Kate is a young journalist who has recently moved to London, a city that is big but sometimes feels like it suffocates her. She works in a local newspaper and her day-to-day life consists of surviving, writing unimportant articles, feeding on precooked food and interacting as little as possible with her neighbors. That situation changes when the newspaper offers her to write an article about the closure of the municipal swimming pool. The city council has received a juicy offer from the Paradise Living company about building a luxury sports complex for the new apartments it will build in Brixton. Rosemary, 86, has been the one who has distributed information leaflets about the closure because she does not want that important place for the community and for her to disappear. So Kate gets down to work, eager to write about something other than missing dogs and cats. In this way, and without knowing it, the life of these two women will be intertwined and Kate will find for the first time people to call friends in London.

The plot revolves entirely around Brockwell’s pool. Moreover, the pool could actually be considered the true protagonist. The novel is divided into two voices, on the one hand we have the point of view of Kate and on the other that of Rosemary, although sometimes they are mixed. The pool has been with Rosemary for a lifetime. Rosemary is afraid that, if the pool disappears, much of its history disappears. Therefore, in a desperate attempt, she decides to make some brochures and distribute them to warn of the dangers of the pool closing. However, it will not be until she meets Kate that she will begin to realize that, perhaps, there is some chance of saving the pool. On the other hand, when meeting Rosemary, Kate will find in her a true friend and a real support and will end up being personally involved in the closing of the pool.

The book has a few valuable lesson, but the plot itself is no big deal. Another negative about this book, it’s how Kate’s anxiety (or panic, as she calls it) has been treated. The impression Page gives when describing Kate’s mental state and how it develops is that you only need to get friends and feel accepted for the anxiety to disappear or mitigate. That, in fact, writing articles about the pool and meeting all the people involved in the topic is enough for Kate’s anxiety to disappear. Finally, the outcome of the story is what the reader expects, beautiful and emotional.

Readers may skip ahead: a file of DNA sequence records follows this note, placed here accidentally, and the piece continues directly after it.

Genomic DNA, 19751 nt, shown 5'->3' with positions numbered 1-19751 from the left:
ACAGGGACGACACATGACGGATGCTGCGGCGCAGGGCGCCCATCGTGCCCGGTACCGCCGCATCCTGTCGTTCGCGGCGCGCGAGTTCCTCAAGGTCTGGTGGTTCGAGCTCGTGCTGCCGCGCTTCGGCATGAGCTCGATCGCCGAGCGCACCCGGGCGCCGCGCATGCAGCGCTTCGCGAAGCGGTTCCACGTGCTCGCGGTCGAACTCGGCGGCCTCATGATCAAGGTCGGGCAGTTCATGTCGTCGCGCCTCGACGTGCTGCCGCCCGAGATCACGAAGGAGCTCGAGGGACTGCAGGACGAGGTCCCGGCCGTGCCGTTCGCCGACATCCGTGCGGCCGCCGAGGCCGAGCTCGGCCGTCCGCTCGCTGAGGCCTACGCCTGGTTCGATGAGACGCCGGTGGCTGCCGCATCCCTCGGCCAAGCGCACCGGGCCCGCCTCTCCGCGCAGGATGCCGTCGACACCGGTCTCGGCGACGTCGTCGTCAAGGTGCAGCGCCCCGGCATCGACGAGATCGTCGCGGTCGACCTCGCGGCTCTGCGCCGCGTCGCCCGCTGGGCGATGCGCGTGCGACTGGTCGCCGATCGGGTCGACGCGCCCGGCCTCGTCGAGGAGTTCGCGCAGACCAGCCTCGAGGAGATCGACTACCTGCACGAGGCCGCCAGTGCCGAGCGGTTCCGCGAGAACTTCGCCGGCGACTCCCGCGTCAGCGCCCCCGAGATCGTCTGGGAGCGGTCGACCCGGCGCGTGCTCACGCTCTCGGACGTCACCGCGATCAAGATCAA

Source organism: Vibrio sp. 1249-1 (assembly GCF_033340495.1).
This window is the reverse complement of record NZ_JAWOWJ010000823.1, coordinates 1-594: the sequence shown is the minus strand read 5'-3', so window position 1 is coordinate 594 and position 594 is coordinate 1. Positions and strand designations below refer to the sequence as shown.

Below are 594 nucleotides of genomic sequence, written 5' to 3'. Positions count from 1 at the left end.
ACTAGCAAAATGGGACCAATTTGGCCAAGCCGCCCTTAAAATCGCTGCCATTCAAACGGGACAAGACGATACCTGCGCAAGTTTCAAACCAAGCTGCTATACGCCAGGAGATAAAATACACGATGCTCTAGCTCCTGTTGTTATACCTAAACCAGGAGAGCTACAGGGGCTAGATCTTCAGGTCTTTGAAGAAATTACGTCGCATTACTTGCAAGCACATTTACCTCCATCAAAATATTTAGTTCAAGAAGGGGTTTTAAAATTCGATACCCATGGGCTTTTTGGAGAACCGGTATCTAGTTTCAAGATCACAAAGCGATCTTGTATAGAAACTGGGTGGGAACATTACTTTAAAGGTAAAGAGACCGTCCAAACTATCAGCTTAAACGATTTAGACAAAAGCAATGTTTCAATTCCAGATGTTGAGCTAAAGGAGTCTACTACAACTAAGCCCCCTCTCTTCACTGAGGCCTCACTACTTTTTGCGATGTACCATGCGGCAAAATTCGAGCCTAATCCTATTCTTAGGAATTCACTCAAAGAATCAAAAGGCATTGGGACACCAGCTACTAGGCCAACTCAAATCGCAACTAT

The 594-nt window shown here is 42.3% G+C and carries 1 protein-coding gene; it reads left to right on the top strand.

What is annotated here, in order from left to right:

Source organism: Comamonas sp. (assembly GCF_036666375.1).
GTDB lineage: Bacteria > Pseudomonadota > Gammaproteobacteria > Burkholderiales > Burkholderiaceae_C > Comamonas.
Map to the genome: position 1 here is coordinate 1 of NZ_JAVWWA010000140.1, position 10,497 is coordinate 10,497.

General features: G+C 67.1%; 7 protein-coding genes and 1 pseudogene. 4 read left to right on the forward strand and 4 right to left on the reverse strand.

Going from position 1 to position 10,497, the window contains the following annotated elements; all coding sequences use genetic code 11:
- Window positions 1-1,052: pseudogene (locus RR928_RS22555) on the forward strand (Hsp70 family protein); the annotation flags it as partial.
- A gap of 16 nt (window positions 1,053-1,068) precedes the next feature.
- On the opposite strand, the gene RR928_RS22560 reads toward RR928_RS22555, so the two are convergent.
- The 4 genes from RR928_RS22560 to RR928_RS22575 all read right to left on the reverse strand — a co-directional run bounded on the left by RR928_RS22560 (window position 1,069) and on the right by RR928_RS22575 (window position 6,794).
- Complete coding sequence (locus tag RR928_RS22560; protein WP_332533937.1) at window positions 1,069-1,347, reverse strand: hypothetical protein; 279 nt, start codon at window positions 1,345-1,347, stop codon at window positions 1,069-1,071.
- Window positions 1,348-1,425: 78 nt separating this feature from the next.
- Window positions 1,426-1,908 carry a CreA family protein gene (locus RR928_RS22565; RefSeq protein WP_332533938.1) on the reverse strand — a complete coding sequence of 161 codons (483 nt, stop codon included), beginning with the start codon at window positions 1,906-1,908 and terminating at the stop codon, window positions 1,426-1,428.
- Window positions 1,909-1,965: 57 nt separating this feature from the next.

Outro: That is all for today. Until the next edition of Book Traveler. Goodbye.

Thanks everyone for listening some upcoming library events to keep track of:
February 3rd All That Jazz! At 1:00pm in the Children’s Program Room
February 3rd Florida Talks: The African Roots of Southern Cooking at 6:30pm in the Jenkins Wing
-Registration is Required
February 4th Photo Memory Collages at 3:00pm in Jenkins Room A
February 5th Eastern European Research at 1:00pm in the Local History Room
February 7th I-Spy Sensory Bag at 1:00pm in the Children’s Program Room
-Registration is Required
February 11th Family STEAM Challenge at 4:00pm in the Children’s Program Room
-Registration is Required
February 11th African Sadza Batik at 6:00pm in Jenkins Room A
-Registration is Required
February 15th English Language Learning Tutor Orientation & Training at 10:00am in Jenkins Room A
February 15th Three Next Steps for Your DNA Test Results & PGS Salute to Volunteers at 11:00am in Jenkins Room B
February 18th What Country Do I Live In Today? At 1:00pm in the Local History Room
February 19th Painting with the Florida Highwaymen at 6:00pm in Jenkins Room A
-Registration is Required
February 20th Paper Roses & Iris Frames at 10:30am in Jenkins Room A
-Registration is Required
February 24th Mardi Gras Madness at 1:00pm in the Children’s Program Room
February 25th Keep Largo Beautiful at 6:00pm in Jenkins Room B
February 26th Fundamentals of English and Welsh Family History at 10:00am in the Local History Room

Have a great day everyone we hope to talk to you again soon!

For everyone interested our intro music is by Break the Bans and the outro music is by Jahzzar, both artists can be found on Free Music Archive.